Fraught of feather, talk of talons, enchant of eyes

The mascot at Rowan is The Prof. He comes to life in the form of an owl named Whoo RU … because owls say “Who” and RU are the initials. Imagined in 1957, brought to life in 1959, and not made official until the 1990s — the idea of an underground mascot encouraging and antagonizing people for almost 30 years is hilarious — he is, like all costumed mascots, as dynamic or mediocre as the people involved with the project make him. But this, the first line about the mascot from the athletic department’s page, seems like a missed opportunity.

The Rowan University “Professorial Owl” has been a misunderstood yet deeply dynamic figure for 50 years. Not only does Rowan’s Prof promote the sports teams, but he has also, over the years, become a proud endorser of the student publications, campus events and all-around Rowan pride.

The biggest question from people, linked academically to Rowan or not, would have to be “What is a Prof?”

I’m not sure who named the character, or when, but I assume they were big fans of The Who.

(I really wanna know.)

Anyway, I decided today, on day two of orientation, that I would ask some big questions about this. Whoo RU, where are you?

That one was on a little handbill with useful contact information we received in one of the many sessions. This version was on, well, you can tell what he was on.

Whoo RU, where are you?

What’s going to happen a lot is that we’ll see a bunch of different owl logos meant to be evocative of Whoo RU, but only specific instances of the actual character because he’s limited to athletics. There are reasons for that, but I wonder if it diffuses, or reinforces, the brand in the long run.

Do you see a lot of alternate versions of Georgia’s Hairy Dawg or Florida’s Albert, or Puddles, the duck at Oregon? I don’t think so, but I could be wrong. Maybe you see them, but the costumed mascots are so iconic that your brain makes the leap without thinking about it. Call it “The mental shortcuts of things that don’t matter overmuch, not really.”

So I guess the question is, does the mascot have to be iconic to overcome that? Or is it enough that a mascot that is locally iconic? Or can a mascot that’s long been deeply misunderstood do it, too?

For what it’s worth, having not met Whoo RU yet, the cartoon owl holding a stack of books is pretty great. Is that meant to be Whoo RU, or an owl cousin with a backstory we just aren’t supposed to question? Whooever — see what I did there? –that library-going owl is, he looks ready to be the lead in a classic kids book.

Anyway, more orienting today. Full of truths, allusions to truths, helpful information and stuff that blows right by you. The thing is, if you gather a group of 50-some incredibly well trained people in disciplines representing all different disciplines that a college campus can offer, and those people are also at different stages in their careers, you’re going to find that they need different information. It’s a difficult event to program, but the programmers did a pretty nice job with it.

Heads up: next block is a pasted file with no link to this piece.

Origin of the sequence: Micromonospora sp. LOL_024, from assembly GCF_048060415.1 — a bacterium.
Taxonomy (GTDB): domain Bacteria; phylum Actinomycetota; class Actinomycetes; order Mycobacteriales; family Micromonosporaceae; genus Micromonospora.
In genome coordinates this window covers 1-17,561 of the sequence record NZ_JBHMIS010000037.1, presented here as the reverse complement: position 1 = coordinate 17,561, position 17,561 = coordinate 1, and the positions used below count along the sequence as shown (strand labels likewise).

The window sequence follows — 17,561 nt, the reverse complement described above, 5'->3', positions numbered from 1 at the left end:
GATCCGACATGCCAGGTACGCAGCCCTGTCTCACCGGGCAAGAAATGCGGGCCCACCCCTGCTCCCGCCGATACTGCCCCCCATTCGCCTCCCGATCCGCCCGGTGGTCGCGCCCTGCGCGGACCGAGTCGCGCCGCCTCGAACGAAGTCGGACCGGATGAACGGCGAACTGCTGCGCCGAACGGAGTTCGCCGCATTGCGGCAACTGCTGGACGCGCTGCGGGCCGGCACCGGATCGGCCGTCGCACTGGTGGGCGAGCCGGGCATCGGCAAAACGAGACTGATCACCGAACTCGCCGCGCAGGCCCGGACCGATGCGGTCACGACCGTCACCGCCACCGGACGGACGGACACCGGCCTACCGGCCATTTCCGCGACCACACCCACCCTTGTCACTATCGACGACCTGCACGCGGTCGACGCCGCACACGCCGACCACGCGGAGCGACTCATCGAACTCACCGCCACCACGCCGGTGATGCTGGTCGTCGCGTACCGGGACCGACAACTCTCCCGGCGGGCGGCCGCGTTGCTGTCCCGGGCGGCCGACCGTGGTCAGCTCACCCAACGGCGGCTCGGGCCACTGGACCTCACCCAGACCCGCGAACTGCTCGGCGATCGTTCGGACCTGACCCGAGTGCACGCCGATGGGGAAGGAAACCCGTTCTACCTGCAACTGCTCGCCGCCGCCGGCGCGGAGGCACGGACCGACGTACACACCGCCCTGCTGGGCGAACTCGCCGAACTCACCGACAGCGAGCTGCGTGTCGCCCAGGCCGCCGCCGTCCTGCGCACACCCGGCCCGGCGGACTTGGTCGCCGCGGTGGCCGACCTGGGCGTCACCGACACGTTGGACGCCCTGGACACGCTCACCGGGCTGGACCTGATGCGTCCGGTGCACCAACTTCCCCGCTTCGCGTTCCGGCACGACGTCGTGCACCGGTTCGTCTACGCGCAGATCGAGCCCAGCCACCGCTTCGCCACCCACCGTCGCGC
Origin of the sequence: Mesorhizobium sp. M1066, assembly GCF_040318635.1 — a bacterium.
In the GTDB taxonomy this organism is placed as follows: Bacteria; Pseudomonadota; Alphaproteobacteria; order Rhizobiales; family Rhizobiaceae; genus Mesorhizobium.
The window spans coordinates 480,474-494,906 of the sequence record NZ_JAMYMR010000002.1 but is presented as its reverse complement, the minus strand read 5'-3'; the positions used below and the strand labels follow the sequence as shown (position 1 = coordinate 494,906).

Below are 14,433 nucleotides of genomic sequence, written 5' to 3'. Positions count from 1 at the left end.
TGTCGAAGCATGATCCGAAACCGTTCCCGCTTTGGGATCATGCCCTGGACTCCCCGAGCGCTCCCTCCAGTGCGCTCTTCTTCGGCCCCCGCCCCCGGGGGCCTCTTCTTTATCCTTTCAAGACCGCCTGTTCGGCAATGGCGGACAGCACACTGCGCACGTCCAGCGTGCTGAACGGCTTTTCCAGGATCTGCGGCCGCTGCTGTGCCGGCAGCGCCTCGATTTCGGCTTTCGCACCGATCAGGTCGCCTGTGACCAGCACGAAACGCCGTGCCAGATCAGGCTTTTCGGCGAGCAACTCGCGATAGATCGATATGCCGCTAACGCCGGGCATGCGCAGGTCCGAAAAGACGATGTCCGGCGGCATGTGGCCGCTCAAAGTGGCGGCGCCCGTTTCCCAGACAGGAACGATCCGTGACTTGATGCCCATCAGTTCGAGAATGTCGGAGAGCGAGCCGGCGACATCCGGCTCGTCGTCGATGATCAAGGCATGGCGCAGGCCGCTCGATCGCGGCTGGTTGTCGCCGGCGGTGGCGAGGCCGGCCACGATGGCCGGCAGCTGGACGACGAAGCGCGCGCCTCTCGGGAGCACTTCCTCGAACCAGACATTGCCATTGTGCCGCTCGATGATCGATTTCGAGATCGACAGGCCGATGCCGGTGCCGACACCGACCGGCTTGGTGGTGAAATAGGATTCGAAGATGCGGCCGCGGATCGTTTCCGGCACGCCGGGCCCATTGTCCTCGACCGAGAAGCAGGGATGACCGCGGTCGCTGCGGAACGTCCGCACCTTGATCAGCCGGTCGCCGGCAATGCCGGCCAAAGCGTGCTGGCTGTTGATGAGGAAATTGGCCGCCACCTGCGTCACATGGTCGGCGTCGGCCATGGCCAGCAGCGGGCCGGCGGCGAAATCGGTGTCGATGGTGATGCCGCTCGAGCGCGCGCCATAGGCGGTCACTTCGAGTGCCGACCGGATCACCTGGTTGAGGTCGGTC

I didn’t have a welcome packet for some reason yesterday. The lady who does this sort of thing was a bit upset, concerned that I would be upset. I was deeply, passionately moved by this first impression. And I let her have it.

I said, “This is not my first impression, but I really must tell you, this leaves an impression. And the impression that it leaves is, I am not … ”

I didn’t say any of that, of course. It’s an easy oversight. There are a lot of moving parts. You don’t know how much goes into programming a three-day event that involves seven rooms in three-to-five buildings a day across a campus, involving dozens of people who watch their schedules like a hawk an owl, to say nothing of the catering and technology until you’ve done something remotely similar.

Several times, because it happens in medium-sized group dynamics, I ran into this nice lady. Each time she was apologetic. Finally, I made a joke that it was OK; I don’t need a name tag because I am working undercover.

She came up to me at lunch today with my gift bag and name tag. Inside the bag — a quality reusable bag which will haul groceries for me soon — was a water bottle, a folder with the schedule of events, a pen and a cool lapel pin. The name tag was blank. This, I thought, was a terrific joke in reply. I wore it with pride, that blank name tag.

Another good day, a long day. But the people were nice, the catered food was perfectly passable and the sessions were useful.

It brings the start of the fall semester another day closer, but this is the thing I’ve learned: I need more sleep. So, seeing that it is late, I’m going to give that a try.

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